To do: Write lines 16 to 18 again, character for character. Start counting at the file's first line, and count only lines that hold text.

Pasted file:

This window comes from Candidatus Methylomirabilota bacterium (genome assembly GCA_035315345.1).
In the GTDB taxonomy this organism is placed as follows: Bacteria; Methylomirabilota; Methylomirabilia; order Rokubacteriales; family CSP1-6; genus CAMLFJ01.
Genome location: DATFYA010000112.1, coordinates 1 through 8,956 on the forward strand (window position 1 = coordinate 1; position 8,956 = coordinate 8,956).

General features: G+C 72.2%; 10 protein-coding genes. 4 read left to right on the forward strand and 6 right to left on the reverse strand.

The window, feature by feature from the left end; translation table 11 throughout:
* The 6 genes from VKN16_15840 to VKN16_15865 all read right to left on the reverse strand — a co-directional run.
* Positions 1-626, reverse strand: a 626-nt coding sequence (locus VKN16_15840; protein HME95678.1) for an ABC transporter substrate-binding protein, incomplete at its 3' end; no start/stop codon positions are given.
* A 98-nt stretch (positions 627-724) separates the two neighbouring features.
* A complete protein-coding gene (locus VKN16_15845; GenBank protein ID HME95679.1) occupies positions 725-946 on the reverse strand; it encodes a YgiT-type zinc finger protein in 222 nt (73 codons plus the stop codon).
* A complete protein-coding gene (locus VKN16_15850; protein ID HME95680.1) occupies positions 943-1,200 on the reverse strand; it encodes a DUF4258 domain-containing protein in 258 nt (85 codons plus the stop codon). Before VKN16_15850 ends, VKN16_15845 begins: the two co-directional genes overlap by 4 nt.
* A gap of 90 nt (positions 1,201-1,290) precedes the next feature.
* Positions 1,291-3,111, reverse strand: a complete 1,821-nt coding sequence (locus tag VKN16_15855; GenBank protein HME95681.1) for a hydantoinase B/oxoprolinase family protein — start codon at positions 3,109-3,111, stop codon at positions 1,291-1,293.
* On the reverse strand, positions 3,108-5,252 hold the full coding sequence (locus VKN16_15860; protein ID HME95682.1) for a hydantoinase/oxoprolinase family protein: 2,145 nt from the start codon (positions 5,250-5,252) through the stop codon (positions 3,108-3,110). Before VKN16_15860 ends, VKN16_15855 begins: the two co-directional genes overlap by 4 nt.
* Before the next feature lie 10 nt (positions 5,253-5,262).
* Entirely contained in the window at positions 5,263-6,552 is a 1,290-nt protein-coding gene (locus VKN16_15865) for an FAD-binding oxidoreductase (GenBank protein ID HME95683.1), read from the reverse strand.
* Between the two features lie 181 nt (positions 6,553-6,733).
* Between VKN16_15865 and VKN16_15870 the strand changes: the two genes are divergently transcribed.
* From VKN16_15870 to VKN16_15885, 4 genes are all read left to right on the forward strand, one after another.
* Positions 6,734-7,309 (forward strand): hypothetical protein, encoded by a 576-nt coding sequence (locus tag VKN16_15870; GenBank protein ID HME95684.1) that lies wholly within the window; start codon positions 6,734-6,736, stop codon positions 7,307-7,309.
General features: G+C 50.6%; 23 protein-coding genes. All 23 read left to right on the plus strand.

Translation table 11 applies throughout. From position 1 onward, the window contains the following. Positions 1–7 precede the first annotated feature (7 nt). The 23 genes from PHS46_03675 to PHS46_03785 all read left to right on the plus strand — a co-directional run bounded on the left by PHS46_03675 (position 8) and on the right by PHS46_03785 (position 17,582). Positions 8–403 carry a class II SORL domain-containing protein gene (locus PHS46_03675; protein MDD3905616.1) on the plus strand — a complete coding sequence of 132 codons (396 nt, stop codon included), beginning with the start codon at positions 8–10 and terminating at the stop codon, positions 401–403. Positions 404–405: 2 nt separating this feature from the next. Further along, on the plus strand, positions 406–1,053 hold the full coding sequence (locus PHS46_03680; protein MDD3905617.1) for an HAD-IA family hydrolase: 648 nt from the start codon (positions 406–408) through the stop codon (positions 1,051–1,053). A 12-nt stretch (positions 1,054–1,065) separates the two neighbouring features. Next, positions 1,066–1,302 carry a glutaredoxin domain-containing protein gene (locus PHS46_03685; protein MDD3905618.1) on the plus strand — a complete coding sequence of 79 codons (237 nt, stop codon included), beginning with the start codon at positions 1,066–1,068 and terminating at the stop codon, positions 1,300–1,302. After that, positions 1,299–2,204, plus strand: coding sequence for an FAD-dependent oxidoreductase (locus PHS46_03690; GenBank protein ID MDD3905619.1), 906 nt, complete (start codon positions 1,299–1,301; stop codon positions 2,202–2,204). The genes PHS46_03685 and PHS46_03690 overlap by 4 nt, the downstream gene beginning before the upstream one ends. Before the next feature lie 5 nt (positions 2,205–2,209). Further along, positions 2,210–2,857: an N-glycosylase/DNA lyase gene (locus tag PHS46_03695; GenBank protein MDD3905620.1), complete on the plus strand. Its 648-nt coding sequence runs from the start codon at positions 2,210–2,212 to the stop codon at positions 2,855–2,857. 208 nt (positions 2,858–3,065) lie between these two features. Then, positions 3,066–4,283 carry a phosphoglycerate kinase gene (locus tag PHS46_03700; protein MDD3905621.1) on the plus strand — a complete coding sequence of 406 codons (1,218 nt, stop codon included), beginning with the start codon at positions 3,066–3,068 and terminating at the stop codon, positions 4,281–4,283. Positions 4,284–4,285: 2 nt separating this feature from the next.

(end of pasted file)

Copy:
* Between the two features lie 181 nt (positions 6,553-6,733).
* Between VKN16_15865 and VKN16_15870 the strand changes: the two genes are divergently transcribed.
* From VKN16_15870 to VKN16_15885, 4 genes are all read left to right on the forward strand, one after another.